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NAIDOC Week: Indigenous Eye Health

3 July 2016

With NAIDOC Week falling within the month of JulEYE what better a time to learn more about Indigenous eye health?

The 2008 National Indigenous Eye Health Survey found that if you are an Indigenous Australian adult you are 6 times more likely to suffer from blindness and 3 times more likely to experience low vision compared to other Australians.

The main causes of blindness are cataracts, refractive error, diabetic retinopathy and trachoma. It is estimated that over the next 10 years, as many as 34,000 Indigenous Australians will experience blindness or low vision as a result of these conditions.

Blindness is both a result and a cause of poverty. It creates difficulty in coping with even the most simple of tasks and can severely limit opportunities in education, employment and social engagement. It can also result in dependence on services and on other people.

So what is being done about it?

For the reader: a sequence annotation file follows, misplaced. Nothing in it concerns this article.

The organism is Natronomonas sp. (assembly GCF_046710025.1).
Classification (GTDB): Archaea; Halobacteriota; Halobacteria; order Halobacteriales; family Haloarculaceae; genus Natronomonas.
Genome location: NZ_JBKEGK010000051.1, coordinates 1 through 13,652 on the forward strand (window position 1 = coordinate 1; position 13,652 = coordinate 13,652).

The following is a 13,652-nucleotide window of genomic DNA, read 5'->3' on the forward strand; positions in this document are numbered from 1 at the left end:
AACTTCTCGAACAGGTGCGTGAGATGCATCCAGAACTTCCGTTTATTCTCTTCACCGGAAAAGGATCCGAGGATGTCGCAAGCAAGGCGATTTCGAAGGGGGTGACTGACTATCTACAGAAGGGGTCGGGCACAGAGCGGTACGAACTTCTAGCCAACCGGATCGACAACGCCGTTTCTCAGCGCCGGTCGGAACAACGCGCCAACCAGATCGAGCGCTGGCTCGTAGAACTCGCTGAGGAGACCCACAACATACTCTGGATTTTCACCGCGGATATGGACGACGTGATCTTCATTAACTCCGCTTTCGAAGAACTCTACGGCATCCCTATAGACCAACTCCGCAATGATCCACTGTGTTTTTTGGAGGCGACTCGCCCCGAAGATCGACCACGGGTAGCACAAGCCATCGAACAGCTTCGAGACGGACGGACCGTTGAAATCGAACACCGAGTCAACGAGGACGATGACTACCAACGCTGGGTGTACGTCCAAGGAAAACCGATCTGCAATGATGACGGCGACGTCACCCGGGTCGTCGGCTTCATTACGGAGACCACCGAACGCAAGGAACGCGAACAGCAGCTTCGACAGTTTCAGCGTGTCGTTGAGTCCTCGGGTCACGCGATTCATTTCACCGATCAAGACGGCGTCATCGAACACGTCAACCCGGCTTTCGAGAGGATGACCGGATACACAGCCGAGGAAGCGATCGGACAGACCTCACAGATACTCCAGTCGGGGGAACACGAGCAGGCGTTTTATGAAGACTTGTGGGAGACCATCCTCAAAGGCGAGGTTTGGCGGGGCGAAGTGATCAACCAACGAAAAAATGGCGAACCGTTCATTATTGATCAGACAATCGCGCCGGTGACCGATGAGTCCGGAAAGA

The Eye Surgeons Foundation (ESF) have been working towards rural, remote and Indigenous development through the funding of long-term projects such as the Kimberly and Pilbara Diabetic Eye Care Program.

The Kimberly and Pilbara regions have the lowest coverage of eye care services in all of Australia. Beginning in 2008 with the Minum Barreng Project, the ESF have significantly improved access to eye care, and helped reduce eye disease and prevent diabetes induced blindness in these remote regions.Each year the Diabetic Eye Care Program screens approximately 1,500 patients in The Kimberly and Pilbara and is helping approximately 500 patients manage their diabetic eye conditions.

Eye surgeons in Perth are also utilising every day technology to provide outreach services to both larger regional centres and smaller remote communities. Patients in remote areas now have the ability to have their eyes tested by eye surgeons over 2,000 km away!
ESF are also in collaboration with Lions Eye Institute (WA) and local health services, providing education, training and awareness to ensure a sustainable future of eye care in these regions.

Since 2010, the ESF have screened and treated more than 5,000 Aboriginals and continue to provide essential services and education to the Kimberley and Pilbara regions today.

However these projects come at no small cost and rely on ongoing funding, you can show your support by donating today at:

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RANZCO - The Royal Australian and New Zealand College of Ophthalmologists - The Leaders in Collaborative Eye Care
ASO - Australian Society of Ophthalmologists

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